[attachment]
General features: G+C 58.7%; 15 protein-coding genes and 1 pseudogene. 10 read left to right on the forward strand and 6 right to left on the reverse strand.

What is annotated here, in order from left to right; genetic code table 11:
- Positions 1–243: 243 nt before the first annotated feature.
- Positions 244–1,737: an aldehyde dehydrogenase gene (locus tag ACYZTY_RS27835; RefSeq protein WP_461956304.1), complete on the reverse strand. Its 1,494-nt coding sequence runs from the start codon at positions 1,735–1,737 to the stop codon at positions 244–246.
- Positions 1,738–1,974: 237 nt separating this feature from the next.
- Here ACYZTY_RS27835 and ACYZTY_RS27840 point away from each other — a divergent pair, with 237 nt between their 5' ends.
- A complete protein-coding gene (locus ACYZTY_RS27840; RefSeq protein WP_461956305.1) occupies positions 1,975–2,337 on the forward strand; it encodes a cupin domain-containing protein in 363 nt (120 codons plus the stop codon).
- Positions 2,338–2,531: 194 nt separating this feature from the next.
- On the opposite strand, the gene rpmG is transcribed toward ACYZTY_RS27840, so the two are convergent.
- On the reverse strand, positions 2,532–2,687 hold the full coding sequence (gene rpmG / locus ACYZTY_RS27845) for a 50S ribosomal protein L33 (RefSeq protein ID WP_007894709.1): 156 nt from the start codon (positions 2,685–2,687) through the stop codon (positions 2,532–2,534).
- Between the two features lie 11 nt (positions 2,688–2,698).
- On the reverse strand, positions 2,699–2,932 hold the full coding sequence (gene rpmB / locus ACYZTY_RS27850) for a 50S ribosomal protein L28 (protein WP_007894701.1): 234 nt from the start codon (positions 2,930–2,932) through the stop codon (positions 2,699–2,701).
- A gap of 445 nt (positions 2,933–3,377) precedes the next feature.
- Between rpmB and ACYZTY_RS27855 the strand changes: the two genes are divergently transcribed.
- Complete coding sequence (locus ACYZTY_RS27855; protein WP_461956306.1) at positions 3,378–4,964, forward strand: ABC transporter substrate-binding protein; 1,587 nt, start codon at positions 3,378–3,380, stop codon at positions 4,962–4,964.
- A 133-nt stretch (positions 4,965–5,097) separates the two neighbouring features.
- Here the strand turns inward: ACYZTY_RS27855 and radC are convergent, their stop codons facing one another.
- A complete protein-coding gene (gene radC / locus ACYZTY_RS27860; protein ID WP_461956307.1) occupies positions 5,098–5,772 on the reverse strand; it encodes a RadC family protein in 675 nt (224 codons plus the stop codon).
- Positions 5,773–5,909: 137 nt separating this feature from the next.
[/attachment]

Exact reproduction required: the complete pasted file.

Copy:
General features: G+C 58.7%; 15 protein-coding genes and 1 pseudogene. 10 read left to right on the forward strand and 6 right to left on the reverse strand.

What is annotated here, in order from left to right; genetic code table 11:
- Positions 1–243: 243 nt before the first annotated feature.
- Positions 244–1,737: an aldehyde dehydrogenase gene (locus tag ACYZTY_RS27835; RefSeq protein WP_461956304.1), complete on the reverse strand. Its 1,494-nt coding sequence runs from the start codon at positions 1,735–1,737 to the stop codon at positions 244–246.
- Positions 1,738–1,974: 237 nt separating this feature from the next.
- Here ACYZTY_RS27835 and ACYZTY_RS27840 point away from each other — a divergent pair, with 237 nt between their 5' ends.
- A complete protein-coding gene (locus ACYZTY_RS27840; RefSeq protein WP_461956305.1) occupies positions 1,975–2,337 on the forward strand; it encodes a cupin domain-containing protein in 363 nt (120 codons plus the stop codon).
- Positions 2,338–2,531: 194 nt separating this feature from the next.
- On the opposite strand, the gene rpmG is transcribed toward ACYZTY_RS27840, so the two are convergent.
- On the reverse strand, positions 2,532–2,687 hold the full coding sequence (gene rpmG / locus ACYZTY_RS27845) for a 50S ribosomal protein L33 (RefSeq protein ID WP_007894709.1): 156 nt from the start codon (positions 2,685–2,687) through the stop codon (positions 2,532–2,534).
- Between the two features lie 11 nt (positions 2,688–2,698).
- On the reverse strand, positions 2,699–2,932 hold the full coding sequence (gene rpmB / locus ACYZTY_RS27850) for a 50S ribosomal protein L28 (protein WP_007894701.1): 234 nt from the start codon (positions 2,930–2,932) through the stop codon (positions 2,699–2,701).
- A gap of 445 nt (positions 2,933–3,377) precedes the next feature.
- Between rpmB and ACYZTY_RS27855 the strand changes: the two genes are divergently transcribed.
- Complete coding sequence (locus ACYZTY_RS27855; protein WP_461956306.1) at positions 3,378–4,964, forward strand: ABC transporter substrate-binding protein; 1,587 nt, start codon at positions 3,378–3,380, stop codon at positions 4,962–4,964.
- A 133-nt stretch (positions 4,965–5,097) separates the two neighbouring features.
- Here the strand turns inward: ACYZTY_RS27855 and radC are convergent, their stop codons facing one another.
- A complete protein-coding gene (gene radC / locus ACYZTY_RS27860; protein ID WP_461956307.1) occupies positions 5,098–5,772 on the reverse strand; it encodes a RadC family protein in 675 nt (224 codons plus the stop codon).
- Positions 5,773–5,909: 137 nt separating this feature from the next.